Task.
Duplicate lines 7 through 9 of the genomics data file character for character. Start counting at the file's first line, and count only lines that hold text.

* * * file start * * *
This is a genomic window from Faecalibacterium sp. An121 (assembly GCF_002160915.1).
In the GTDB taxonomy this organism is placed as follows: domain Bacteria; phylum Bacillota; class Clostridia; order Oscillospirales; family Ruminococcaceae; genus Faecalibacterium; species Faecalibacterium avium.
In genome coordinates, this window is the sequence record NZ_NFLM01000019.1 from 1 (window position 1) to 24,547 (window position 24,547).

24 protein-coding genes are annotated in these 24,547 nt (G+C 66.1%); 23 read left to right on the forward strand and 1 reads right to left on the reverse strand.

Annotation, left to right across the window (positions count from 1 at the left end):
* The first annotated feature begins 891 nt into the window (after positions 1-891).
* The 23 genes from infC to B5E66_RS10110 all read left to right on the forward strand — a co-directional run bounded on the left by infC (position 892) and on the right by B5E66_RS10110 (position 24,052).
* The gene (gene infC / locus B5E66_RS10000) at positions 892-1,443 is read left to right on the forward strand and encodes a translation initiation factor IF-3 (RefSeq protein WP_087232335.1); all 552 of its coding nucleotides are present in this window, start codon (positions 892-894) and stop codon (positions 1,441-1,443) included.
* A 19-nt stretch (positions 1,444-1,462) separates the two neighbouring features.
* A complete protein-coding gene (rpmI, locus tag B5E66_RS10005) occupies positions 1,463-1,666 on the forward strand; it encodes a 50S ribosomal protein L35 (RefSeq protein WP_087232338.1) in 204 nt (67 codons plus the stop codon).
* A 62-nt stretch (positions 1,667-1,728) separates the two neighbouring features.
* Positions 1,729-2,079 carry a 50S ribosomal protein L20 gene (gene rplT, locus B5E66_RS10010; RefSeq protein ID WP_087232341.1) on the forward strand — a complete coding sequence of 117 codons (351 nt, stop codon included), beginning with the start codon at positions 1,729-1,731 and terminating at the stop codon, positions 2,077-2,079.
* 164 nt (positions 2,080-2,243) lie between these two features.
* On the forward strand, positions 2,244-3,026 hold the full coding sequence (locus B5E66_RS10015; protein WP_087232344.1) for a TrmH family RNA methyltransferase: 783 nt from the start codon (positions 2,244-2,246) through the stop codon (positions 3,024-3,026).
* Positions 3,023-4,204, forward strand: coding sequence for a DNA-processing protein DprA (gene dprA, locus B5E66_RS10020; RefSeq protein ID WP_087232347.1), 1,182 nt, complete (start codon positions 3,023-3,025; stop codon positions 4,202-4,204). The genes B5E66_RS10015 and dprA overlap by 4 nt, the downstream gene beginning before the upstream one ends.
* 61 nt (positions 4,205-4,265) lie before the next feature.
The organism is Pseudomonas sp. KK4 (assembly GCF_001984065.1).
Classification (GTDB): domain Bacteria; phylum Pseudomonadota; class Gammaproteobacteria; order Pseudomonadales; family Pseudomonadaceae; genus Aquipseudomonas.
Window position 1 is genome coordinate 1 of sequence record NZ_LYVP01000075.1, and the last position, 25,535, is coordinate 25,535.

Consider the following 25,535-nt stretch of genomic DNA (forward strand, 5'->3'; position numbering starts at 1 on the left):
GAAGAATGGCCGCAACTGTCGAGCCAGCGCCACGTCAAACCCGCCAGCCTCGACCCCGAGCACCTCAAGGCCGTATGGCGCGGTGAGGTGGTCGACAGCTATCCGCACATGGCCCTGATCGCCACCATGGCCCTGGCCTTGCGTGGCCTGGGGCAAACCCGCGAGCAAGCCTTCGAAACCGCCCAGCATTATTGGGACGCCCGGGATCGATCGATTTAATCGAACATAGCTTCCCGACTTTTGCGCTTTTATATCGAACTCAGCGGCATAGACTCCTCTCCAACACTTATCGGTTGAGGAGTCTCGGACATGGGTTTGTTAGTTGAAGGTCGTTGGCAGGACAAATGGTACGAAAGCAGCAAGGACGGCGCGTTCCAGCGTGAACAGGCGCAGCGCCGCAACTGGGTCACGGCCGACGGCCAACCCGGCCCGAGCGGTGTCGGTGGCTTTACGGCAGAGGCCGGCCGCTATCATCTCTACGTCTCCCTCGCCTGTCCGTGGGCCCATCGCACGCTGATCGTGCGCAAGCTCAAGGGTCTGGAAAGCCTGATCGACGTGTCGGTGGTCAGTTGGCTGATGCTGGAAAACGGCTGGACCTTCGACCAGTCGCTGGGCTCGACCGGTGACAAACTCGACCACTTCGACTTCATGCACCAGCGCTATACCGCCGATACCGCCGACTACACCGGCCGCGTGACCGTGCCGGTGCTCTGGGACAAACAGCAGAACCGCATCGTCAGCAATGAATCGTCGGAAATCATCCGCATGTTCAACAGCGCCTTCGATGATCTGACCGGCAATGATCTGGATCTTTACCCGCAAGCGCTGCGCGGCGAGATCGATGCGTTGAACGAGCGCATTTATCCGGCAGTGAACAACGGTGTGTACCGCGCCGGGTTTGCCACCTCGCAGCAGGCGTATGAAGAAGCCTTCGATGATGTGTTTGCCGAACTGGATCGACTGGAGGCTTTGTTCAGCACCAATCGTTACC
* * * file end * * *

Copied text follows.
* The 23 genes from infC to B5E66_RS10110 all read left to right on the forward strand — a co-directional run bounded on the left by infC (position 892) and on the right by B5E66_RS10110 (position 24,052).
* The gene (gene infC / locus B5E66_RS10000) at positions 892-1,443 is read left to right on the forward strand and encodes a translation initiation factor IF-3 (RefSeq protein WP_087232335.1); all 552 of its coding nucleotides are present in this window, start codon (positions 892-894) and stop codon (positions 1,441-1,443) included.
* A 19-nt stretch (positions 1,444-1,462) separates the two neighbouring features.